How to Replace Your RV Valances

Jul 25, 2022 | Maintenance & Mods

How to Replace Your RV Valances

Here’s how you can easily update your RV’s interior by swapping out your window valances for a more modern, stylish look.

By Renee Tilby

RV before the renovation. | Renee Tilby

Personalizing your RV doesn’t have to take a full, time-consuming renovation. You can make changes to your rig to fit your style with a few simple changes, such as swapping out your window coverings. Getting rid of your old-school valances can change the entire feel of your RV with minimal effort and expense.

RV Valance Inspiration 

Before you get started, you should gather some inspiration—check Pinterest and Instagram. You’ll also need to decide if you want to keep your existing roller shades or replace them. Since custom window shades can be fairly expensive, try to keep them if possible. 

Here’s how to remove RV factory valances, reinstall existing roller shades, and put up custom curtain rods and curtains. 

the interior of an RV with a brown leather couch and wooden cabinets
Before renovation. | Renee Tilby
the interior of an RV with white curtains, a white chair, snake plant and side table
After renovation. | Renee Tilby

What You’ll Need

Step-by-Step Tutorial

1. Remove Roller Shades

The easiest way to remove RV window valances is to remove the shades that are attached inside the valance. The shades are typically attached with metal or plastic brackets that have a button or lever that you can press to release the roller shade. Feel the top front edge of the roller shade for the lever. You’ll know you’ve found it when you hear a click and the shade can be gently pulled down. Find the second lever or button, and release the other side. There will be two brackets on a smaller shade and three to four on a larger one. 

a close-up of an RV valance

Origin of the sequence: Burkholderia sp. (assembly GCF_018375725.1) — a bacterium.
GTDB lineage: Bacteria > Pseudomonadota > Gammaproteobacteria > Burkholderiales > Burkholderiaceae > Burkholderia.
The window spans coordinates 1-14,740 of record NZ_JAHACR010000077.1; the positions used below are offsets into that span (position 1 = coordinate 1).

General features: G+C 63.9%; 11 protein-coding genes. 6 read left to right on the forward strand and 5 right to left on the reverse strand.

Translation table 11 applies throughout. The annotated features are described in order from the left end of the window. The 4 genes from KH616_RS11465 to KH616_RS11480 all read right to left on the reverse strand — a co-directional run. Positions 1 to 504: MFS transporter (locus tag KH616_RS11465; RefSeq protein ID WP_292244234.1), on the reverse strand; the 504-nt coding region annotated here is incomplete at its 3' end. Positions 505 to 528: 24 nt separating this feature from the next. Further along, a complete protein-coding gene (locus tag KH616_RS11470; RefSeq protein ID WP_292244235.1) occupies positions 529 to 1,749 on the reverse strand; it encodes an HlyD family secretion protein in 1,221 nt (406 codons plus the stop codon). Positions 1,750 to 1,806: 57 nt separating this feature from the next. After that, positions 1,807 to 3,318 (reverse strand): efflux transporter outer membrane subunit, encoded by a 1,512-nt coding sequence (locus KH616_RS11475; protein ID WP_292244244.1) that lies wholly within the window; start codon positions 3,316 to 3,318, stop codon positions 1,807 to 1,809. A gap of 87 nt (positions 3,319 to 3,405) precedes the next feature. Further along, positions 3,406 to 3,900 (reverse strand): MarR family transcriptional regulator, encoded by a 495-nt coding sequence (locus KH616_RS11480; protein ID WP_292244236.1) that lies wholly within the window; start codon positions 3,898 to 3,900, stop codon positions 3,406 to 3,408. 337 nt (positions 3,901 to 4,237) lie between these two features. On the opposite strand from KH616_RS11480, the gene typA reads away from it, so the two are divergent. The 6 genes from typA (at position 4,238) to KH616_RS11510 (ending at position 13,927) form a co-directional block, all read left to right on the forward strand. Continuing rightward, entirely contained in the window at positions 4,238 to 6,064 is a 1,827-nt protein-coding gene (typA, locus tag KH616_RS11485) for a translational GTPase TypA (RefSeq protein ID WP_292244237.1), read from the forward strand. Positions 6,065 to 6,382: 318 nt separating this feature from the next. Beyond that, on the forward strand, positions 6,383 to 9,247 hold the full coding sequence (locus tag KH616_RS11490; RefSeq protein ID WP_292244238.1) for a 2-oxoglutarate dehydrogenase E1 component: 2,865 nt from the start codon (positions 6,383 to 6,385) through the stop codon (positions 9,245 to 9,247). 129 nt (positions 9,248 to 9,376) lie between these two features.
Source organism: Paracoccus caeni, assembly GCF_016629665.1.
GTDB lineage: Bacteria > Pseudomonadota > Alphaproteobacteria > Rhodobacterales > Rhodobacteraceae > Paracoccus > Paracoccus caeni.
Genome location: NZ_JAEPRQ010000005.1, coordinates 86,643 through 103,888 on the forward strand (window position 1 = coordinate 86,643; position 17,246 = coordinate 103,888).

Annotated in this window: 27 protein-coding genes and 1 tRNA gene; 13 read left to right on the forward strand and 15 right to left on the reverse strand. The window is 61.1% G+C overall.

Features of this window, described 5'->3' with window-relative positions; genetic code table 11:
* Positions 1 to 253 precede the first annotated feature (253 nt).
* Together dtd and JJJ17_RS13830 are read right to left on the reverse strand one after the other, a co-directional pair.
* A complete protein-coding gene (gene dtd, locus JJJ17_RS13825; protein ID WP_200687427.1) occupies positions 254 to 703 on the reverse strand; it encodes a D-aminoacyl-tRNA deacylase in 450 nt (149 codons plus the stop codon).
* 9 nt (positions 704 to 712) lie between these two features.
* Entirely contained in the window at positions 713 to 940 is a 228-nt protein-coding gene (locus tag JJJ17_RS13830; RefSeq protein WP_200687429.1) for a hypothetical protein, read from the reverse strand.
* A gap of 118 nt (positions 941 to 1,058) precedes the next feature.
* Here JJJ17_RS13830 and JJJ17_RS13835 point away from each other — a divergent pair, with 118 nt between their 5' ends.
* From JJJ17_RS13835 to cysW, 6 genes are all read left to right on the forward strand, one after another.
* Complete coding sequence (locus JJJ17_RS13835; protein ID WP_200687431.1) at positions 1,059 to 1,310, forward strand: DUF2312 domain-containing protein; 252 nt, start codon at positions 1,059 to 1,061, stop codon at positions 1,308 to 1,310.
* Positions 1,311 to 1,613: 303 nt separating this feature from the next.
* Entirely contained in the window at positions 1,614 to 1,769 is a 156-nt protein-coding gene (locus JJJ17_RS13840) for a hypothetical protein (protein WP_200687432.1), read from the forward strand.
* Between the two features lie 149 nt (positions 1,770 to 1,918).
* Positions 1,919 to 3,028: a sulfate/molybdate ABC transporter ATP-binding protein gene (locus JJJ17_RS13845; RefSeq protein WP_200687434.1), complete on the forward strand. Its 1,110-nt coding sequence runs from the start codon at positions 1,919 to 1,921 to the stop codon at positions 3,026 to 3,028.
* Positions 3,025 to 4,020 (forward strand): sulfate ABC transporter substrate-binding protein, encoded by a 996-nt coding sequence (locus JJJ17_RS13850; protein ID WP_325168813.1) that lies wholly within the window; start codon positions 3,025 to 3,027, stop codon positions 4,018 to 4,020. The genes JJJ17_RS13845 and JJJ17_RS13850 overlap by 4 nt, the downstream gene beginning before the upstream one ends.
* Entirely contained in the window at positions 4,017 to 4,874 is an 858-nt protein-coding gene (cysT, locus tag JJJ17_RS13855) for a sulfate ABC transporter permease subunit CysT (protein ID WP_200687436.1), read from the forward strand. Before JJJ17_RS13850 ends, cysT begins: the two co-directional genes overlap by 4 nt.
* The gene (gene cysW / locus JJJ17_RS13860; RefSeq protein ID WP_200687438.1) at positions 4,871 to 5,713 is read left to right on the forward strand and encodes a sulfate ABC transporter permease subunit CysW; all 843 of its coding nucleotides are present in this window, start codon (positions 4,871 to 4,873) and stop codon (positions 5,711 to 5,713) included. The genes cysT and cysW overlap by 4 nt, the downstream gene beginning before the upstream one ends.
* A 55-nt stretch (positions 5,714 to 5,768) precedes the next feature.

RV valance. | Renee Tilby

2. Remove Valance

Now that the shades have been removed, it’s easier to access the screws holding up the valance. Valances are usually held up with “L” brackets that are screwed into the wall and into the valance. Take your drill with a square bit, or a square head screwdriver (most RV screws take a square bit), and remove all the screws. Sometimes the screws can be hidden, so take your time and find them all. Once removed, the valance will fall off; if it isn’t releasing from the wall then there are more screws that need to be removed. Don’t pull the valance off of the wall before all screws are removed or you will risk damaging your wall. 

3. Rehang the Roller Shades

Now that the roller shade and valance have both been removed, flip the valance upside down and remove the roller shade brackets from inside the valance. Now attach the roller shade brackets to the wall right above the window using the existing screws. Use a tape measure and a level to make sure the shade will be centered and level before hanging the brackets. You can stop at this step if you’re happy with the streamlined look of the roller shades without the valance, or you can continue to add curtains. 

4. Hang Curtain Rods